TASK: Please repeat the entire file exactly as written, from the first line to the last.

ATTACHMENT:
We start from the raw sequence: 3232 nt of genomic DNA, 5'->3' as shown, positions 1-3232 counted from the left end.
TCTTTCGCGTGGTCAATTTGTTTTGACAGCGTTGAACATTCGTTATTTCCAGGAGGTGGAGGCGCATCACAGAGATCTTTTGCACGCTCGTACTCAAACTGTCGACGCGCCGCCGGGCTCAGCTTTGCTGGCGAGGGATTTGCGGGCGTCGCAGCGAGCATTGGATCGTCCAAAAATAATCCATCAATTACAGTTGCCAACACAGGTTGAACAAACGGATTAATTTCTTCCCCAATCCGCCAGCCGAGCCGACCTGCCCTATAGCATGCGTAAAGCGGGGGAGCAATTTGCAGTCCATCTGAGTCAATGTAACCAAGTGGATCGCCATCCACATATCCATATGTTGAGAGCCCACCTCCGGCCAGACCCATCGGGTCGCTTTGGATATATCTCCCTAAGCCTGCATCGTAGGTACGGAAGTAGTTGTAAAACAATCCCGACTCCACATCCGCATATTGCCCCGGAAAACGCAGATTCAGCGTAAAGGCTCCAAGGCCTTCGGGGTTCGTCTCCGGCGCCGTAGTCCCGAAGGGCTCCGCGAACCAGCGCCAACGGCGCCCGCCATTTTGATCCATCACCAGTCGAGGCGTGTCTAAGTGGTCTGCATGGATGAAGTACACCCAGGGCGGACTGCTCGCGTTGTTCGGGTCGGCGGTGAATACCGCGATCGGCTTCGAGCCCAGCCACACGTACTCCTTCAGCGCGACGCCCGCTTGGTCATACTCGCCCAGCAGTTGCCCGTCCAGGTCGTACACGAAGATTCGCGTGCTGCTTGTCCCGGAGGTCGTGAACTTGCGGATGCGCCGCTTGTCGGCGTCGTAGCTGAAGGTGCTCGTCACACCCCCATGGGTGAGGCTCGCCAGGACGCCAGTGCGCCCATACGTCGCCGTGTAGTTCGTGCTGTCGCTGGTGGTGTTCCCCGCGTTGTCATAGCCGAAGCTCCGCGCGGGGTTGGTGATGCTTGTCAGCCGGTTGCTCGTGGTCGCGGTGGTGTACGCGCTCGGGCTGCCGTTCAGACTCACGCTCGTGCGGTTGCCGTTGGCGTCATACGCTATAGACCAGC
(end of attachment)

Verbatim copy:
We start from the raw sequence: 3232 nt of genomic DNA, 5'->3' as shown, positions 1-3232 counted from the left end.
TCTTTCGCGTGGTCAATTTGTTTTGACAGCGTTGAACATTCGTTATTTCCAGGAGGTGGAGGCGCATCACAGAGATCTTTTGCACGCTCGTACTCAAACTGTCGACGCGCCGCCGGGCTCAGCTTTGCTGGCGAGGGATTTGCGGGCGTCGCAGCGAGCATTGGATCGTCCAAAAATAATCCATCAATTACAGTTGCCAACACAGGTTGAACAAACGGATTAATTTCTTCCCCAATCCGCCAGCCGAGCCGACCTGCCCTATAGCATGCGTAAAGCGGGGGAGCAATTTGCAGTCCATCTGAGTCAATGTAACCAAGTGGATCGCCATCCACATATCCATATGTTGAGAGCCCACCTCCGGCCAGACCCATCGGGTCGCTTTGGATATATCTCCCTAAGCCTGCATCGTAGGTACGGAAGTAGTTGTAAAACAATCCCGACTCCACATCCGCATATTGCCCCGGAAAACGCAGATTCAGCGTAAAGGCTCCAAGGCCTTCGGGGTTCGTCTCCGGCGCCGTAGTCCCGAAGGGCTCCGCGAACCAGCGCCAACGGCGCCCGCCATTTTGATCCATCACCAGTCGAGGCGTGTCTAAGTGGTCTGCATGGATGAAGTACACCCAGGGCGGACTGCTCGCGTTGTTCGGGTCGGCGGTGAATACCGCGATCGGCTTCGAGCCCAGCCACACGTACTCCTTCAGCGCGACGCCCGCTTGGTCATACTCGCCCAGCAGTTGCCCGTCCAGGTCGTACACGAAGATTCGCGTGCTGCTTGTCCCGGAGGTCGTGAACTTGCGGATGCGCCGCTTGTCGGCGTCGTAGCTGAAGGTGCTCGTCACACCCCCATGGGTGAGGCTCGCCAGGACGCCAGTGCGCCCATACGTCGCCGTGTAGTTCGTGCTGTCGCTGGTGGTGTTCCCCGCGTTGTCATAGCCGAAGCTCCGCGCGGGGTTGGTGATGCTTGTCAGCCGGTTGCTCGTGGTCGCGGTGGTGTACGCGCTCGGGCTGCCGTTCAGACTCACGCTCGTGCGGTTGCCGTTGGCGTCATACGCTATAGACCAGC